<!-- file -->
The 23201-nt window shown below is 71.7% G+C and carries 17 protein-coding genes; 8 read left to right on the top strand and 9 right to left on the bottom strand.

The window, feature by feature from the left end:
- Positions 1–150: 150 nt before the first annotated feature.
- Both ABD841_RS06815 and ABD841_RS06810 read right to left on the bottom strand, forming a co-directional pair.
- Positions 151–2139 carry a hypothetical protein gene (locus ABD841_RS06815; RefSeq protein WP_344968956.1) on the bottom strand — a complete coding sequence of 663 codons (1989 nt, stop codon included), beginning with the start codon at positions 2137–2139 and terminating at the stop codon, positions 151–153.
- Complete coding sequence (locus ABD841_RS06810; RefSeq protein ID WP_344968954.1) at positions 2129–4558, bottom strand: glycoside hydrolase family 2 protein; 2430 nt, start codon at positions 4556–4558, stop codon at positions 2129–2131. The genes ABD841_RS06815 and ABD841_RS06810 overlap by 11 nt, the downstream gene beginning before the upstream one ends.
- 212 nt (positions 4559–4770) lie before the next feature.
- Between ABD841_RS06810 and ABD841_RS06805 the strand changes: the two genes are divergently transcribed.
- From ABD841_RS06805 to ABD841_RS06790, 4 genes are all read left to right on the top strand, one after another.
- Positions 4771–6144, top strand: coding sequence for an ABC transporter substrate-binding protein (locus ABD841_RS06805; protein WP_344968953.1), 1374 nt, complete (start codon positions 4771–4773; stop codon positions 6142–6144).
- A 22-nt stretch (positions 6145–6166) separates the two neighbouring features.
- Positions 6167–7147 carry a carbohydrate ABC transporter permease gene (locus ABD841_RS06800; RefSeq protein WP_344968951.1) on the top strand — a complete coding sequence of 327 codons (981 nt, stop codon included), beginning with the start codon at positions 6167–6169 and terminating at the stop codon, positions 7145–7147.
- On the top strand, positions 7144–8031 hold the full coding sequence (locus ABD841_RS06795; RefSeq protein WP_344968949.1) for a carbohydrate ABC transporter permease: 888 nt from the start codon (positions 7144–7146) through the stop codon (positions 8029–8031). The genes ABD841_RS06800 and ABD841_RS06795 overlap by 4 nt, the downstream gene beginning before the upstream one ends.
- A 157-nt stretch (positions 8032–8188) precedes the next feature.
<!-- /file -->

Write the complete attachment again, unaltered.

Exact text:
The 23201-nt window shown below is 71.7% G+C and carries 17 protein-coding genes; 8 read left to right on the top strand and 9 right to left on the bottom strand.

The window, feature by feature from the left end:
- Positions 1–150: 150 nt before the first annotated feature.
- Both ABD841_RS06815 and ABD841_RS06810 read right to left on the bottom strand, forming a co-directional pair.
- Positions 151–2139 carry a hypothetical protein gene (locus ABD841_RS06815; RefSeq protein WP_344968956.1) on the bottom strand — a complete coding sequence of 663 codons (1989 nt, stop codon included), beginning with the start codon at positions 2137–2139 and terminating at the stop codon, positions 151–153.
- Complete coding sequence (locus ABD841_RS06810; RefSeq protein ID WP_344968954.1) at positions 2129–4558, bottom strand: glycoside hydrolase family 2 protein; 2430 nt, start codon at positions 4556–4558, stop codon at positions 2129–2131. The genes ABD841_RS06815 and ABD841_RS06810 overlap by 11 nt, the downstream gene beginning before the upstream one ends.
- 212 nt (positions 4559–4770) lie before the next feature.
- Between ABD841_RS06810 and ABD841_RS06805 the strand changes: the two genes are divergently transcribed.
- From ABD841_RS06805 to ABD841_RS06790, 4 genes are all read left to right on the top strand, one after another.
- Positions 4771–6144, top strand: coding sequence for an ABC transporter substrate-binding protein (locus ABD841_RS06805; protein WP_344968953.1), 1374 nt, complete (start codon positions 4771–4773; stop codon positions 6142–6144).
- A 22-nt stretch (positions 6145–6166) separates the two neighbouring features.
- Positions 6167–7147 carry a carbohydrate ABC transporter permease gene (locus ABD841_RS06800; RefSeq protein WP_344968951.1) on the top strand — a complete coding sequence of 327 codons (981 nt, stop codon included), beginning with the start codon at positions 6167–6169 and terminating at the stop codon, positions 7145–7147.
- On the top strand, positions 7144–8031 hold the full coding sequence (locus ABD841_RS06795; RefSeq protein WP_344968949.1) for a carbohydrate ABC transporter permease: 888 nt from the start codon (positions 7144–7146) through the stop codon (positions 8029–8031). The genes ABD841_RS06800 and ABD841_RS06795 overlap by 4 nt, the downstream gene beginning before the upstream one ends.
- A 157-nt stretch (positions 8032–8188) precedes the next feature.